According to most sources the Six Variations on a Swiss Song were composed in 1790 while Beethoven was still in Bonn and before he left for Vienna to study with Haydn. This is Beethoven’s second set of variations. He composed the first set, Nine Variations on a March by Dressler, WoO 63, at age eleven or twelve.
While pretty straightforward and not too advanced, this set is replete with technical and musical issues for students to tackle. These include a variety of touches: legato, portato, staccato, wedges, and melody and accompaniment played by the same hand; different and contrasting moods; a wide range of dynamics (from p to ff); various rhythms; polyphony (mainly in variation V but also, to some extent, in the theme and in variations I, II and III); numerous technical issues. In addition to the variety of touches mentioned above, other challenges include octaves, runs, and double thirds.
The 11-measure-long theme is different from the more standard 8- or 16-measure themes. The opening, or question part, is 6 measures long; the closing, or answer, is 5 measures. The theme’s melodic contour is easily identifiable through all six variations.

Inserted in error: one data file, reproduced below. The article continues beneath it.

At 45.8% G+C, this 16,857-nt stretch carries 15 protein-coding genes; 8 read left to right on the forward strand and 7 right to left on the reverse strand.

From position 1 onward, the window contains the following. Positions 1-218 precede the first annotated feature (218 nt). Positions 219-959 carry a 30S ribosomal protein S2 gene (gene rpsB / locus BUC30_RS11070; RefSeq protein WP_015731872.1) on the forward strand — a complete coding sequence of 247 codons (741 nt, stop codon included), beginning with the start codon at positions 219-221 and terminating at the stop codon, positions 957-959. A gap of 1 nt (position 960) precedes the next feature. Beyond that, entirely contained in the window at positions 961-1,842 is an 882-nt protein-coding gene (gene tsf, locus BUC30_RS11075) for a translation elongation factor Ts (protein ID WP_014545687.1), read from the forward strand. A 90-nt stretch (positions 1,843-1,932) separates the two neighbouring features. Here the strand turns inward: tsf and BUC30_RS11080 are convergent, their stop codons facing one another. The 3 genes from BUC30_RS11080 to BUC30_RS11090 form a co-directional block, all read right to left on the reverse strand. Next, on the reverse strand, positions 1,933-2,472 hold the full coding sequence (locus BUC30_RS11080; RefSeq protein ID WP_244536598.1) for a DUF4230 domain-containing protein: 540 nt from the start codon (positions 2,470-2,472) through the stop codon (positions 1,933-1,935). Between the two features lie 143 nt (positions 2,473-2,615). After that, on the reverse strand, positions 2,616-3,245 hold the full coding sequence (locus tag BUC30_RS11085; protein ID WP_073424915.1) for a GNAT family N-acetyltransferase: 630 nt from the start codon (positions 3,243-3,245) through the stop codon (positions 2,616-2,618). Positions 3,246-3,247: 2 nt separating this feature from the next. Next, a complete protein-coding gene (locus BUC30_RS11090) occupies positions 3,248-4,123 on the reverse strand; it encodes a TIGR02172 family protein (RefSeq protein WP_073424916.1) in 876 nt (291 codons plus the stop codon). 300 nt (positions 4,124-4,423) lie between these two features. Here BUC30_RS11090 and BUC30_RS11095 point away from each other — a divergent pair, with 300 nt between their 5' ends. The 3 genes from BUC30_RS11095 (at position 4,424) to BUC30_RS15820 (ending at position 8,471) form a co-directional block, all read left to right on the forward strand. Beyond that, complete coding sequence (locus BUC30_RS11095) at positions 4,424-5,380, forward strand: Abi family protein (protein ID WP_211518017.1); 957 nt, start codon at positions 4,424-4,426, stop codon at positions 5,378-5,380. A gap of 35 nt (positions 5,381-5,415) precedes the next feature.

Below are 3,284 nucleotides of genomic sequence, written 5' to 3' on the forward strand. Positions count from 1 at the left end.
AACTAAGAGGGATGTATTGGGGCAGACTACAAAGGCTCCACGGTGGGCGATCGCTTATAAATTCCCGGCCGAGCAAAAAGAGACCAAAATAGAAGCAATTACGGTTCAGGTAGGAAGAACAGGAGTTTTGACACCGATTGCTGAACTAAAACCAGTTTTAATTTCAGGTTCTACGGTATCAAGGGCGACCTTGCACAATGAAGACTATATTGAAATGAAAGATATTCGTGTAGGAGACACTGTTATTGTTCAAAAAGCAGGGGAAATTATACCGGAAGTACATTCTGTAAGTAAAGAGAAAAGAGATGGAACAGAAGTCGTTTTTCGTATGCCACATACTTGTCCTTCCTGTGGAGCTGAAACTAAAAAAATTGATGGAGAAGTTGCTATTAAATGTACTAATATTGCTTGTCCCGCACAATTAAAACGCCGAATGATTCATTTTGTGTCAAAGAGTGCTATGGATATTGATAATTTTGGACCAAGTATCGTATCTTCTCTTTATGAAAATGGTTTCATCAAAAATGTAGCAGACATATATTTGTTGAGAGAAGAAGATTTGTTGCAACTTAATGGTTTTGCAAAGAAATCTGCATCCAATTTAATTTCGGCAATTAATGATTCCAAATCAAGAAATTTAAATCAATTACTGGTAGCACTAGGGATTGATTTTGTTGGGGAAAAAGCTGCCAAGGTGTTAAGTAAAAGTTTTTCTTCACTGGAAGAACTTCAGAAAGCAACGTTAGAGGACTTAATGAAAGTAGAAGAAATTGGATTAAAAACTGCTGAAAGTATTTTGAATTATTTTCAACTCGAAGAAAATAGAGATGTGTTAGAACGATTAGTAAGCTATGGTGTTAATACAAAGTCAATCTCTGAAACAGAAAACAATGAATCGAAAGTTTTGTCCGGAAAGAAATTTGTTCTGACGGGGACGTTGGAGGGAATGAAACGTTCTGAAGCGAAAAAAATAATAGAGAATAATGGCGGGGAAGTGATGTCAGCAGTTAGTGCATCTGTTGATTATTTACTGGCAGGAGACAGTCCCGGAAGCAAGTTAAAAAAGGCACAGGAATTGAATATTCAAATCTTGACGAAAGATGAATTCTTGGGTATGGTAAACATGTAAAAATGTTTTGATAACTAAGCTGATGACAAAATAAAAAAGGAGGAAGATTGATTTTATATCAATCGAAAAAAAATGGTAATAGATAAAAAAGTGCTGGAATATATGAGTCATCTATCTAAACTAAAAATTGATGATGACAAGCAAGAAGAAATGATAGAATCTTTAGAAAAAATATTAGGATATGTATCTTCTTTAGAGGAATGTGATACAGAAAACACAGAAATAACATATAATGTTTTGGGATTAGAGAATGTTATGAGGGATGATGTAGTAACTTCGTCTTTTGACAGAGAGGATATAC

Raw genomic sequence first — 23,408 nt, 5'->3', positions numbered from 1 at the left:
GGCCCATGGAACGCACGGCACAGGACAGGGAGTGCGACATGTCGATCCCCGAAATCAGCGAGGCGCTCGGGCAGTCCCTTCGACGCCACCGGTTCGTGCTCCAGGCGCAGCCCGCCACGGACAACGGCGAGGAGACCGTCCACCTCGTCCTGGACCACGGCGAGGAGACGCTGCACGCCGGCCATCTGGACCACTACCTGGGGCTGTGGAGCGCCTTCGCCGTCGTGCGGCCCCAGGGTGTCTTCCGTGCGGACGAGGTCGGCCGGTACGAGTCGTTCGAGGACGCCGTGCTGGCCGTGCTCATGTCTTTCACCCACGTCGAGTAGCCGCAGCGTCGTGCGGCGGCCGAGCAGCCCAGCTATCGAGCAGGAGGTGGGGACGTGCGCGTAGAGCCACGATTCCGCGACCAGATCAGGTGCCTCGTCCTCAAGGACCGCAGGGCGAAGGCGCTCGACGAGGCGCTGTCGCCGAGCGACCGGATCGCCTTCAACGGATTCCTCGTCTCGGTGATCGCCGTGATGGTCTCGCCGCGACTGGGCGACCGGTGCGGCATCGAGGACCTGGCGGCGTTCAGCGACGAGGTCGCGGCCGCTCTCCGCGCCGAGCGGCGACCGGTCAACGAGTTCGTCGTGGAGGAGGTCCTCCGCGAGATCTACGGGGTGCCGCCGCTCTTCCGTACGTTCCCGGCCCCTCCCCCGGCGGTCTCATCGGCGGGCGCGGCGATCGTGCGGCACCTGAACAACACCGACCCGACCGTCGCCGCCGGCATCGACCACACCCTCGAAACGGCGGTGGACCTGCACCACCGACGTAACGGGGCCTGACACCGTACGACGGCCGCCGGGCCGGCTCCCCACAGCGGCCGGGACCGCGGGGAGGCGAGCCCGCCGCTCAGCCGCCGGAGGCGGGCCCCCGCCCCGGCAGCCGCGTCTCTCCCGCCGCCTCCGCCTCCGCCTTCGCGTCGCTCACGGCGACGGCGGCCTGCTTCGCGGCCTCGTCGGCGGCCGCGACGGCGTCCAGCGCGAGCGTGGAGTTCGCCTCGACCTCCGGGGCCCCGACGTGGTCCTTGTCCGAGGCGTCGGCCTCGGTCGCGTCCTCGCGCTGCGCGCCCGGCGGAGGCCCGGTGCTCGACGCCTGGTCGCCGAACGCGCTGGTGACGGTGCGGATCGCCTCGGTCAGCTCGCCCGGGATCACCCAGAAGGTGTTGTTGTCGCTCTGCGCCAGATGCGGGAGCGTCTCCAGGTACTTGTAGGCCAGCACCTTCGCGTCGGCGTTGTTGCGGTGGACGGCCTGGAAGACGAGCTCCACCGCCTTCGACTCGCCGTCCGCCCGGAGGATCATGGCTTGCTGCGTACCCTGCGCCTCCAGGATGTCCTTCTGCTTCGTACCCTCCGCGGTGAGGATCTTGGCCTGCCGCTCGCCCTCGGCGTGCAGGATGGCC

Beethoven meticulously marks the various touches intended for the theme: portato for the quarter notes, wedges for the half notes. In spite of the theme being detaché throughout, it should flow smoothly and with a sense of continuity.
Variations I and II have no execution indications whatsoever: neither of dynamics, nor of mood or character, nor of touch. The uninterrupted flow of triplets between the two hands makes it easy to achieve a sense of continuity in variation I. By contrast, variation II is marked by the angularity of the dotted rhythm. The performer has to be careful to maintain the melodic character of the theme played by the right hand against the left-hand’s dotted rhythm.
Dynamic indications first appear in variation III: sempre piano e legato. In a minor mode, this variation should be clearly voiced and played legato throughout.
An artistic challenge is presented by the dialogue of the two independent lines in variation VI. Though not the most technically difficult, variation VI is the most complex of the set. Sudden dynamic shifts (between ff and p), octaves, fast scale and arpeggio runs, and trills drive this set, which starts out quietly and simply, toward what seems like a brilliant finale, only to suddenly scale back and end quietly and innocently.